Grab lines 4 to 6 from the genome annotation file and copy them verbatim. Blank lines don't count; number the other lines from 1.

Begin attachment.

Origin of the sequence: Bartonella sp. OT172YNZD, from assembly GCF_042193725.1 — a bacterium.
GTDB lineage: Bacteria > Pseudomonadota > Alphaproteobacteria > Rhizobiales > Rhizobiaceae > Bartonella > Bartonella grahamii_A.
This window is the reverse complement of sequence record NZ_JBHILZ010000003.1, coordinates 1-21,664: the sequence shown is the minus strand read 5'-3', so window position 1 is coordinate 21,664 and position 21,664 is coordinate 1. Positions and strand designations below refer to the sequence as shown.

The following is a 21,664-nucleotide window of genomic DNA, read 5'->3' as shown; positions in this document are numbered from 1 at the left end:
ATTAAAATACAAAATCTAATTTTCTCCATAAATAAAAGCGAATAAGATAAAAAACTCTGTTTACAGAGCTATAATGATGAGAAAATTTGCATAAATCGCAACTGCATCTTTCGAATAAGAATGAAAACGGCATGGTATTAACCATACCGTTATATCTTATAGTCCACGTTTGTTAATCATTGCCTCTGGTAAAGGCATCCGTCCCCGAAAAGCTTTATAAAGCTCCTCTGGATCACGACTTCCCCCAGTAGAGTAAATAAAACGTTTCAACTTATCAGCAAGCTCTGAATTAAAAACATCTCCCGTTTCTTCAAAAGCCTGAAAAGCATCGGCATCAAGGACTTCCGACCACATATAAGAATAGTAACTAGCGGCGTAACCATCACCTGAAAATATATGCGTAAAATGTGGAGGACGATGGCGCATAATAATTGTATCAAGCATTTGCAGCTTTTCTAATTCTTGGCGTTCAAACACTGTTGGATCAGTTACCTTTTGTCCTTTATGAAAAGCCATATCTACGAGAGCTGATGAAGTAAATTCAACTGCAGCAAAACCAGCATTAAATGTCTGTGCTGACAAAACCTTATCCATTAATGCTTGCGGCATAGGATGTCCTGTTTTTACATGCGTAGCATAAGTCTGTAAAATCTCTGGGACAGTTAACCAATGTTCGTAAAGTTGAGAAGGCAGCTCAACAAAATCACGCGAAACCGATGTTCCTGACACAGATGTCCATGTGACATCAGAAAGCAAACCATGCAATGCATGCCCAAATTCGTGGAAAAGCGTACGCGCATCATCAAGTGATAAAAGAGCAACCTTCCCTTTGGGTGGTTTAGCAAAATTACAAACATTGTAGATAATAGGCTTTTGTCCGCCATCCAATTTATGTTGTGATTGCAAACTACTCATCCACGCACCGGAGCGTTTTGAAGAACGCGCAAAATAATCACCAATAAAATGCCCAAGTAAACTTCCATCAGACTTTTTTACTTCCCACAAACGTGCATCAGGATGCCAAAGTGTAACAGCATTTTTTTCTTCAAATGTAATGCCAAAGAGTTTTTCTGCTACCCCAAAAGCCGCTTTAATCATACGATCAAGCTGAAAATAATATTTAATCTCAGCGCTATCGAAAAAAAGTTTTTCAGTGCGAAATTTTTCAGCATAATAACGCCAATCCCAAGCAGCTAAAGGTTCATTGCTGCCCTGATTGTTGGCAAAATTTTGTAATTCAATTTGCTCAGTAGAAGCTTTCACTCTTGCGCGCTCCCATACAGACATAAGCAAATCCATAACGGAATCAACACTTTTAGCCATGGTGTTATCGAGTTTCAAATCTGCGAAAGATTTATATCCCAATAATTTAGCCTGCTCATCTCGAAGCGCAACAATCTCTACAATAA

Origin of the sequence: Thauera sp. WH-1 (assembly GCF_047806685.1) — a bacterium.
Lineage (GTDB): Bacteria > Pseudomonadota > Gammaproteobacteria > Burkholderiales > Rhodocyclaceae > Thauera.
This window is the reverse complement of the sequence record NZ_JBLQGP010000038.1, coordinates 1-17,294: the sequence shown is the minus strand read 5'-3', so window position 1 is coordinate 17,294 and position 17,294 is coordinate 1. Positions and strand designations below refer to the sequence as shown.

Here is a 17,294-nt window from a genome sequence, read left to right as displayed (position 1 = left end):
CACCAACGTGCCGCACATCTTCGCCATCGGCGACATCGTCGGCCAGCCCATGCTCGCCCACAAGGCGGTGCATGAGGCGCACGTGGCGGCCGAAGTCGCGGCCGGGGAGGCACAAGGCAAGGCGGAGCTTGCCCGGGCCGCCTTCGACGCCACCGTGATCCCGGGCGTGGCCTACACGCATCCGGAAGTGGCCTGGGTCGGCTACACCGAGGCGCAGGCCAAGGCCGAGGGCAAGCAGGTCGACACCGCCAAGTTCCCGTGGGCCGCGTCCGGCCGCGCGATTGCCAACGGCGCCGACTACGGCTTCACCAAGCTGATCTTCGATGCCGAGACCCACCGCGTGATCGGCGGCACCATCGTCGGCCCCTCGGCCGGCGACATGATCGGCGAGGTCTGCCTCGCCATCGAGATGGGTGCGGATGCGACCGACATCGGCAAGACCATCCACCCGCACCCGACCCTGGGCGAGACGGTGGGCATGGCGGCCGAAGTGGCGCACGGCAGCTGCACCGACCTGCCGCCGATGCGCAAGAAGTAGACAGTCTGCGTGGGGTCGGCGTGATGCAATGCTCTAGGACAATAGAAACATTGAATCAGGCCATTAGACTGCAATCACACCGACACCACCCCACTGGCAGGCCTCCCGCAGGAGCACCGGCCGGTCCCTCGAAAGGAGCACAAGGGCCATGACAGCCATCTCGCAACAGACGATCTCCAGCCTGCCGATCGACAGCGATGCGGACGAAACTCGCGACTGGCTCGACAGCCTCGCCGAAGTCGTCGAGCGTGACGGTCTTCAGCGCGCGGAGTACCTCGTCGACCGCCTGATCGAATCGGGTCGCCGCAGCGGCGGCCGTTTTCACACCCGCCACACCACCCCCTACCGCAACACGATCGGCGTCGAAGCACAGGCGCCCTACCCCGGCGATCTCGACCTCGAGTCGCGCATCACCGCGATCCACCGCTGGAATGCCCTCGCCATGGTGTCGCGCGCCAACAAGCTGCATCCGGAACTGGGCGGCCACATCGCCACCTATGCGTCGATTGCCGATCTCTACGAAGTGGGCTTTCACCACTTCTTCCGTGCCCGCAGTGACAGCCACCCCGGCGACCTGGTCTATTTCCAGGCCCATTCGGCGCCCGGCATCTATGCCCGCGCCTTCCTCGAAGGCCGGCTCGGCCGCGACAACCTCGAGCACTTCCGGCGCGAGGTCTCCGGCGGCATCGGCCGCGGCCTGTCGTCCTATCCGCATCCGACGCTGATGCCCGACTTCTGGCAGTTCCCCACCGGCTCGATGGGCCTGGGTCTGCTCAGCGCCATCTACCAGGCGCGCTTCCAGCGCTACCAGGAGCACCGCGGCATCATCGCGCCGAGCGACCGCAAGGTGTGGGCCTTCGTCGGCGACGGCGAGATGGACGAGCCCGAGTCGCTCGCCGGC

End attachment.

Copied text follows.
The following is a 21,664-nucleotide window of genomic DNA, read 5'->3' as shown; positions in this document are numbered from 1 at the left end:
ATTAAAATACAAAATCTAATTTTCTCCATAAATAAAAGCGAATAAGATAAAAAACTCTGTTTACAGAGCTATAATGATGAGAAAATTTGCATAAATCGCAACTGCATCTTTCGAATAAGAATGAAAACGGCATGGTATTAACCATACCGTTATATCTTATAGTCCACGTTTGTTAATCATTGCCTCTGGTAAAGGCATCCGTCCCCGAAAAGCTTTATAAAGCTCCTCTGGATCACGACTTCCCCCAGTAGAGTAAATAAAACGTTTCAACTTATCAGCAAGCTCTGAATTAAAAACATCTCCCGTTTCTTCAAAAGCCTGAAAAGCATCGGCATCAAGGACTTCCGACCACATATAAGAATAGTAACTAGCGGCGTAACCATCACCTGAAAATATATGCGTAAAATGTGGAGGACGATGGCGCATAATAATTGTATCAAGCATTTGCAGCTTTTCTAATTCTTGGCGTTCAAACACTGTTGGATCAGTTACCTTTTGTCCTTTATGAAAAGCCATATCTACGAGAGCTGATGAAGTAAATTCAACTGCAGCAAAACCAGCATTAAATGTCTGTGCTGACAAAACCTTATCCATTAATGCTTGCGGCATAGGATGTCCTGTTTTTACATGCGTAGCATAAGTCTGTAAAATCTCTGGGACAGTTAACCAATGTTCGTAAAGTTGAGAAGGCAGCTCAACAAAATCACGCGAAACCGATGTTCCTGACACAGATGTCCATGTGACATCAGAAAGCAAACCATGCAATGCATGCCCAAATTCGTGGAAAAGCGTACGCGCATCATCAAGTGATAAAAGAGCAACCTTCCCTTTGGGTGGTTTAGCAAAATTACAAACATTGTAGATAATAGGCTTTTGTCCGCCATCCAATTTATGTTGTGATTGCAAACTACTCATCCACGCACCGGAGCGTTTTGAAGAACGCGCAAAATAATCACCAATAAAATGCCCAAGTAAACTTCCATCAGACTTTTTTACTTCCCACAAACGTGCATCAGGATGCCAAAGTGTAACAGCATTTTTTTCTTCAAATGTAATGCCAAAGAGTTTTTCTGCTACCCCAAAAGCCGCTTTAATCATACGATCAAGCTGAAAATAATATTTAATCTCAGCGCTATCGAAAAAAAGTTTTTCAGTGCGAAATTTTTCAGCATAATAACGCCAATCCCAAGCAGCTAAAGGTTCATTGCTGCCCTGATTGTTGGCAAAATTTTGTAATTCAATTTGCTCAGTAGAAGCTTTCACTCTTGCGCGCTCCCATACAGACATAAGCAAATCCATAACGGAATCAACACTTTTAGCCATGGTGTTATCGAGTTTCAAATCTGCGAAAGATTTATATCCCAATAATTTAGCCTGCTCATCTCGAAGCGCAACAATCTCTACAATAA

Origin of the sequence: Thauera sp. WH-1 (assembly GCF_047806685.1) — a bacterium.